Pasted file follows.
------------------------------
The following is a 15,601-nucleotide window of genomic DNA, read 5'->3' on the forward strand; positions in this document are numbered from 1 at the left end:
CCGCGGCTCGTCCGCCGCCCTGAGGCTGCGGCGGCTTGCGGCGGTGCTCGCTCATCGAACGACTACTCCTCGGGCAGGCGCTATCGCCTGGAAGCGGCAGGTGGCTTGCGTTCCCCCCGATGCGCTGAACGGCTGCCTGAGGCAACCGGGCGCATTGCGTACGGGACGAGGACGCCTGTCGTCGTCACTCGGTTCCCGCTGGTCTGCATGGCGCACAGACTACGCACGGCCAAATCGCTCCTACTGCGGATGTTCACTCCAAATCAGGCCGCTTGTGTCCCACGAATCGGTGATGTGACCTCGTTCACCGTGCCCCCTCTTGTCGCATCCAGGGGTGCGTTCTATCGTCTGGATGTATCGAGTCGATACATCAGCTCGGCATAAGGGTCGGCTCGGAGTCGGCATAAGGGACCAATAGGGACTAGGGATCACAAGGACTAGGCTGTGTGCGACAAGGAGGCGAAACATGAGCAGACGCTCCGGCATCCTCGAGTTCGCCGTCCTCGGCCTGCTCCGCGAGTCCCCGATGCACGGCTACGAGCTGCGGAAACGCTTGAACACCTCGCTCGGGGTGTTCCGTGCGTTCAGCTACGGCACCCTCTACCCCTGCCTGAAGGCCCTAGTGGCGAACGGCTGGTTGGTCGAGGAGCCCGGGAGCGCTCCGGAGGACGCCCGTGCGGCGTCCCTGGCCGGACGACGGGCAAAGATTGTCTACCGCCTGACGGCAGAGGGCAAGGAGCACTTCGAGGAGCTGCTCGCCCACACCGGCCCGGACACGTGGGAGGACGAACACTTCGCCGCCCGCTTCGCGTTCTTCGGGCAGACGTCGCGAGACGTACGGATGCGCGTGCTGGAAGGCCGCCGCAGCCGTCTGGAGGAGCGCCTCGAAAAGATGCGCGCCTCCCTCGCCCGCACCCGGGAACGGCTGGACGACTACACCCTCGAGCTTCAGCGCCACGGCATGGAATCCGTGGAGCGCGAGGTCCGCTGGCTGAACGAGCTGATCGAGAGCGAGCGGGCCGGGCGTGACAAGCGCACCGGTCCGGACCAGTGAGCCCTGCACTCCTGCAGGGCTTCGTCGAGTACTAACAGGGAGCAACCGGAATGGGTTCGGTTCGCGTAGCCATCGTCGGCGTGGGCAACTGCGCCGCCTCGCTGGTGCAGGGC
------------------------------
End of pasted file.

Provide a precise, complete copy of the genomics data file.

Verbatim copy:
The following is a 15,601-nucleotide window of genomic DNA, read 5'->3' on the forward strand; positions in this document are numbered from 1 at the left end:
CCGCGGCTCGTCCGCCGCCCTGAGGCTGCGGCGGCTTGCGGCGGTGCTCGCTCATCGAACGACTACTCCTCGGGCAGGCGCTATCGCCTGGAAGCGGCAGGTGGCTTGCGTTCCCCCCGATGCGCTGAACGGCTGCCTGAGGCAACCGGGCGCATTGCGTACGGGACGAGGACGCCTGTCGTCGTCACTCGGTTCCCGCTGGTCTGCATGGCGCACAGACTACGCACGGCCAAATCGCTCCTACTGCGGATGTTCACTCCAAATCAGGCCGCTTGTGTCCCACGAATCGGTGATGTGACCTCGTTCACCGTGCCCCCTCTTGTCGCATCCAGGGGTGCGTTCTATCGTCTGGATGTATCGAGTCGATACATCAGCTCGGCATAAGGGTCGGCTCGGAGTCGGCATAAGGGACCAATAGGGACTAGGGATCACAAGGACTAGGCTGTGTGCGACAAGGAGGCGAAACATGAGCAGACGCTCCGGCATCCTCGAGTTCGCCGTCCTCGGCCTGCTCCGCGAGTCCCCGATGCACGGCTACGAGCTGCGGAAACGCTTGAACACCTCGCTCGGGGTGTTCCGTGCGTTCAGCTACGGCACCCTCTACCCCTGCCTGAAGGCCCTAGTGGCGAACGGCTGGTTGGTCGAGGAGCCCGGGAGCGCTCCGGAGGACGCCCGTGCGGCGTCCCTGGCCGGACGACGGGCAAAGATTGTCTACCGCCTGACGGCAGAGGGCAAGGAGCACTTCGAGGAGCTGCTCGCCCACACCGGCCCGGACACGTGGGAGGACGAACACTTCGCCGCCCGCTTCGCGTTCTTCGGGCAGACGTCGCGAGACGTACGGATGCGCGTGCTGGAAGGCCGCCGCAGCCGTCTGGAGGAGCGCCTCGAAAAGATGCGCGCCTCCCTCGCCCGCACCCGGGAACGGCTGGACGACTACACCCTCGAGCTTCAGCGCCACGGCATGGAATCCGTGGAGCGCGAGGTCCGCTGGCTGAACGAGCTGATCGAGAGCGAGCGGGCCGGGCGTGACAAGCGCACCGGTCCGGACCAGTGAGCCCTGCACTCCTGCAGGGCTTCGTCGAGTACTAACAGGGAGCAACCGGAATGGGTTCGGTTCGCGTAGCCATCGTCGGCGTGGGCAACTGCGCCGCCTCGCTGGTGCAGGGC